Suspected poisoning at Iranian girls’ school leaves dozens in hospital
Separately on the same day, the Human Rights Activists News Agency is run by an activist reported that several other female students fell ill in the city of Qom, south of the capital, where many of the suspected poisonings occurred.
Such incidents have been reported in 10 to 15 cities across Iran in recent months, Abdulali Rahimi Mozafari, a member of Iran’s parliament, said on Tuesday, according to the Entekhab news website. The number of students affected across the country is unclear, but Zahra Sheikhi, a spokeswoman for Iran’s Health Commission, said on Wednesday that 800 students had suffered “mild poisoning” in Qom alone in the months ago, said the reformist newspaper Shargh.
Although some boys also appear to have fallen ill, Iranian media reports that the majority of cases have been in girls’ schools. No deaths were reported.
Iran’s health minister, Bahram Einollahi, visited Qom on Tuesday, saying the poisoning was “very mild” and that the students’ symptoms included muscle weakness, lethargy and nausea, the Iranian Students News Agency reported. According to the Associated Press, some of the children mentioned the smell of tangerines, chlorine or cleaning agents. Sheikhi, the Health Commission spokesperson, said it was likely that the poison had been imported.
The cause of the poisoning is still unknown. Last week, Iran’s Attorney General, Mohammad Jafar Montazeri, ordered an investigation and said the number of poisonings “shows the possibility of deliberate criminal acts.”
On Sunday, Iranian news outlets quoted Younes Panahi, the deputy health minister, as saying that schools were being deliberately targeted. He told journalists that the culprits “wanted all schools, especially girls’ schools, to be closed,” according to Iran’s Ettelaat newspaper. He denied to comment, saying that he could not confirm whether the poisonings were intentional or why they happened.
Alireza Monadi, another member of Iran’s parliament who serves on the education committee, also said on Sunday, without giving evidence, that there was “bad will and thought” behind the alleged attacks. to prevent the children of this land, especially girls, from education is a serious threat and is considered very bad news.”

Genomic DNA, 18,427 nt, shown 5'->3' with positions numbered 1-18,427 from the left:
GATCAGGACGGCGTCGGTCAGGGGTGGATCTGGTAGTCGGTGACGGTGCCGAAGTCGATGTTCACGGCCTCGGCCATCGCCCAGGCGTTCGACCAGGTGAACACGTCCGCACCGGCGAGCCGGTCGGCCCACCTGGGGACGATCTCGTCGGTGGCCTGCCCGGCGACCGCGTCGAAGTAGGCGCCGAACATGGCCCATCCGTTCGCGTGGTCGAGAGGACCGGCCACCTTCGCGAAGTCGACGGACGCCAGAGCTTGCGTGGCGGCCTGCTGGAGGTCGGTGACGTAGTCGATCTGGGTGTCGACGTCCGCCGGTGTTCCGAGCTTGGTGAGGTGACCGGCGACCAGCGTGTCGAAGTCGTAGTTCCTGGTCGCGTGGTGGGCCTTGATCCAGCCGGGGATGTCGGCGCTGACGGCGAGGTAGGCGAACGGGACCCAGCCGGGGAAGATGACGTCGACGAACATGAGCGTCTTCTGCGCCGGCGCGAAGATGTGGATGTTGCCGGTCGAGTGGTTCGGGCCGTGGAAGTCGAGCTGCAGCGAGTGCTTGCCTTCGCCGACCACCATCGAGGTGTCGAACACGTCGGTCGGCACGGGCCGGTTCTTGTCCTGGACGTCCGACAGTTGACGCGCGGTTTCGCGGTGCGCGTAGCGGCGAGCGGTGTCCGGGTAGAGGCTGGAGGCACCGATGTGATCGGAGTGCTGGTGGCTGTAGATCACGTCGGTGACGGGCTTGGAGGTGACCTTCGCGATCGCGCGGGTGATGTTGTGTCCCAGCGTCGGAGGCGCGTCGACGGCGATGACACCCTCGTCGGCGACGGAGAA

Although education in Iran is only compulsory for children aged 6 to 11, the Iranian government has a strong focus on education, with female students making up more than 50 percent of Iran’s university student body, according to the World Bank. Tehran has pressured the Taliban in neighboring Afghanistan to reverse its ban on girls’ education.
Students in Iran are in danger of going all out against the government
The families of the affected students in Qom, an important site of Shiite Muslim shrines and scholarship, recently staged a protest calling on authorities to stop the series of poisonings, the Hamshahri newspaper reported. is run by the state.
The country has already been gripped by months of protests stemming from the death of 22-year-old Mahsa Amini while in police custody for allegedly wearing a hijab in public. While the demonstrations began over women’s clothing, they turned into rallies against the country’s democratic state and crossed age, gender, ethnicity and class lines. It is unclear at this stage if the suspected poisons are linked to these complaints.
Students have played a central role in the protests, and more than 700 of them have been arrested, according to the Committee of Volunteers to Monitor the Condition of Detainees.
Authorities have launched a brutal response, HRANA, the activist news agency, reports that at least 530 demonstrators have been killed since the unrest began in mid-September. At least four protesters have been executed, and others have been sentenced to death.
Videos show evidence that they are increasingly louder than Iran’s protests